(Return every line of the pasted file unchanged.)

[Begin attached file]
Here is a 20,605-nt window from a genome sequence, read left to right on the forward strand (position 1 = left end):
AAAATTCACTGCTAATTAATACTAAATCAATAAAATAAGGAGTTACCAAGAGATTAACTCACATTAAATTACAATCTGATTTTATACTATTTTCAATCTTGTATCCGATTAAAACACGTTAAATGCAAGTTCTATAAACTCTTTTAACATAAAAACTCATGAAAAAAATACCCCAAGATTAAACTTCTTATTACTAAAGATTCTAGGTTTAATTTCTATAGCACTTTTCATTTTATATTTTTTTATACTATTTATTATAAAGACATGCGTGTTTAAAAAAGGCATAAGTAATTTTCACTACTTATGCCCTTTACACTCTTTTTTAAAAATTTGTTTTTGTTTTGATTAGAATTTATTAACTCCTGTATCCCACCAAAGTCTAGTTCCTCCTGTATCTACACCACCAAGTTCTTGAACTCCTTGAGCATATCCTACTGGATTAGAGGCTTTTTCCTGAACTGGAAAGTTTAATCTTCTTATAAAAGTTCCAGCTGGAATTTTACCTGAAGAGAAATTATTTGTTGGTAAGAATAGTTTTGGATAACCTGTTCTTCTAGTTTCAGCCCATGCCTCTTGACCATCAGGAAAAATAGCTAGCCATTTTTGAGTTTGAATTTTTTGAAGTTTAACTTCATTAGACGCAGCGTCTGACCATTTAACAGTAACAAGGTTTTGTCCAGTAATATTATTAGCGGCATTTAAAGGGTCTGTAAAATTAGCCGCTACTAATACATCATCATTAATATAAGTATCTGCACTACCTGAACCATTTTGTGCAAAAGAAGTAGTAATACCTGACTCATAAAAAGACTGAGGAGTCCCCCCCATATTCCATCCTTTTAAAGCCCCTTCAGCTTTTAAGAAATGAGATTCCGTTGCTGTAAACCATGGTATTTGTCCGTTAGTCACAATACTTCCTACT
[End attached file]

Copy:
Here is a 20,605-nt window from a genome sequence, read left to right on the forward strand (position 1 = left end):
AAAATTCACTGCTAATTAATACTAAATCAATAAAATAAGGAGTTACCAAGAGATTAACTCACATTAAATTACAATCTGATTTTATACTATTTTCAATCTTGTATCCGATTAAAACACGTTAAATGCAAGTTCTATAAACTCTTTTAACATAAAAACTCATGAAAAAAATACCCCAAGATTAAACTTCTTATTACTAAAGATTCTAGGTTTAATTTCTATAGCACTTTTCATTTTATATTTTTTTATACTATTTATTATAAAGACATGCGTGTTTAAAAAAGGCATAAGTAATTTTCACTACTTATGCCCTTTACACTCTTTTTTAAAAATTTGTTTTTGTTTTGATTAGAATTTATTAACTCCTGTATCCCACCAAAGTCTAGTTCCTCCTGTATCTACACCACCAAGTTCTTGAACTCCTTGAGCATATCCTACTGGATTAGAGGCTTTTTCCTGAACTGGAAAGTTTAATCTTCTTATAAAAGTTCCAGCTGGAATTTTACCTGAAGAGAAATTATTTGTTGGTAAGAATAGTTTTGGATAACCTGTTCTTCTAGTTTCAGCCCATGCCTCTTGACCATCAGGAAAAATAGCTAGCCATTTTTGAGTTTGAATTTTTTGAAGTTTAACTTCATTAGACGCAGCGTCTGACCATTTAACAGTAACAAGGTTTTGTCCAGTAATATTATTAGCGGCATTTAAAGGGTCTGTAAAATTAGCCGCTACTAATACATCATCATTAATATAAGTATCTGCACTACCTGAACCATTTTGTGCAAAAGAAGTAGTAATACCTGACTCATAAAAAGACTGAGGAGTCCCCCCCATATTCCATCCTTTTAAAGCCCCTTCAGCTTTTAAGAAATGAGATTCCGTTGCTGTAAACCATGGTATTTGTCCGTTAGTCACAATACTTCCTACT